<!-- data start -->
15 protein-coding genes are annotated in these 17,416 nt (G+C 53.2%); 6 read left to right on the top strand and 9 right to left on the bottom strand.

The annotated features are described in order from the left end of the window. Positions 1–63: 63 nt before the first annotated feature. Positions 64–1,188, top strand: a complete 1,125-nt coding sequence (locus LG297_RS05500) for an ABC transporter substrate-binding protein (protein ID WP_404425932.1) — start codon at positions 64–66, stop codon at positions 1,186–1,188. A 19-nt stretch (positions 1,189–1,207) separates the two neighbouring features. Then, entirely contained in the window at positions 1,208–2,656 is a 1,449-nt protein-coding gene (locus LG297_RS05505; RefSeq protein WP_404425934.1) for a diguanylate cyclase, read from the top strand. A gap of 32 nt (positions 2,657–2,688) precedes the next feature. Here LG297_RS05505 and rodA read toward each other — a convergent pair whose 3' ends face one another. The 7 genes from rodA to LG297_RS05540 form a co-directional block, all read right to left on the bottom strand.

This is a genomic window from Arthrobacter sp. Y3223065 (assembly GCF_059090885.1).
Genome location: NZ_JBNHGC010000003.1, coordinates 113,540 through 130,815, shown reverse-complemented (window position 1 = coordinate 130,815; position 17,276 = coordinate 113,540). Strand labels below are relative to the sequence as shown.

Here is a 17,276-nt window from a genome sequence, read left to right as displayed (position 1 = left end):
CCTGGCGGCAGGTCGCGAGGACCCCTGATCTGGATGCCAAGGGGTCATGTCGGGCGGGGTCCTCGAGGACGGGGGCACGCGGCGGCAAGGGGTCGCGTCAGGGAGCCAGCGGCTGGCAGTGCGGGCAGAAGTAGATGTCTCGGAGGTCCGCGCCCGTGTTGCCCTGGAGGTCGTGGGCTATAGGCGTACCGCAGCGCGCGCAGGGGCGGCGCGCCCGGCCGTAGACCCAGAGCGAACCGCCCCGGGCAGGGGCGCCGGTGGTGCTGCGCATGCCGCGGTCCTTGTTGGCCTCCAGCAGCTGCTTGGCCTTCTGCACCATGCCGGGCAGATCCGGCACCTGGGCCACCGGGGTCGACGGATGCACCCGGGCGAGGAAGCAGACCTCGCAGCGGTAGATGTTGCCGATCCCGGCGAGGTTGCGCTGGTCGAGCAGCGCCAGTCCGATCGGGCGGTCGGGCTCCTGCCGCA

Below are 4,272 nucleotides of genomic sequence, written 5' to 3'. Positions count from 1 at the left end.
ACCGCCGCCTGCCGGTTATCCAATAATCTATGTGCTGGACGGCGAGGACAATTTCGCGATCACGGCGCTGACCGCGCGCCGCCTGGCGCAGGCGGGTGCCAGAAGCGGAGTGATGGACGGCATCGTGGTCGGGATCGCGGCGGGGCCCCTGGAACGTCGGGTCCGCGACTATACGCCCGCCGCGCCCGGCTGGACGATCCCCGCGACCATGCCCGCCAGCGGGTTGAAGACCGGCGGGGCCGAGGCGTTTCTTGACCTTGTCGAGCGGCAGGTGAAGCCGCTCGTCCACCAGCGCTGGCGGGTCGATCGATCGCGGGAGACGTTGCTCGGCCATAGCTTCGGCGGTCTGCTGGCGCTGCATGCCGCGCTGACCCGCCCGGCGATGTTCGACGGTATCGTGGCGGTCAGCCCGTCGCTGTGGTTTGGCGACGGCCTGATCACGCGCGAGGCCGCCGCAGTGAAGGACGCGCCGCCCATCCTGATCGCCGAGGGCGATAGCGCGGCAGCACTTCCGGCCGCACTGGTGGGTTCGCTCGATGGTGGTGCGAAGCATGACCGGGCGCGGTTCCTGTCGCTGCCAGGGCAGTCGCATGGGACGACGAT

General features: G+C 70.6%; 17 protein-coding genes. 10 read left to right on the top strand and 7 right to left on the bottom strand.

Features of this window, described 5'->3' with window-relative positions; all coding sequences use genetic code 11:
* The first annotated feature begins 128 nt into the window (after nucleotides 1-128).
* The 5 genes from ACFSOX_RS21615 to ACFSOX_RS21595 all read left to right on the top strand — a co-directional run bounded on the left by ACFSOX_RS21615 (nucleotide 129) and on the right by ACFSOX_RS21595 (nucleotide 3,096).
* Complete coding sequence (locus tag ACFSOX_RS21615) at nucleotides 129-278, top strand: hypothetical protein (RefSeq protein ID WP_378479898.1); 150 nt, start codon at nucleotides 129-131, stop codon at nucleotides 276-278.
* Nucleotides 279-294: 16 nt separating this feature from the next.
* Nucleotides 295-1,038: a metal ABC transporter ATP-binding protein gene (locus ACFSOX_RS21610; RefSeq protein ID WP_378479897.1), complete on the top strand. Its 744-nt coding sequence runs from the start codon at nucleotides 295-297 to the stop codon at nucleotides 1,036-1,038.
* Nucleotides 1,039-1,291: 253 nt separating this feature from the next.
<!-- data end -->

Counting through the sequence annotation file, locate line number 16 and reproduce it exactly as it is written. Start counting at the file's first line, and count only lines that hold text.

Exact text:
* Nucleotides 1,039-1,291: 253 nt separating this feature from the next.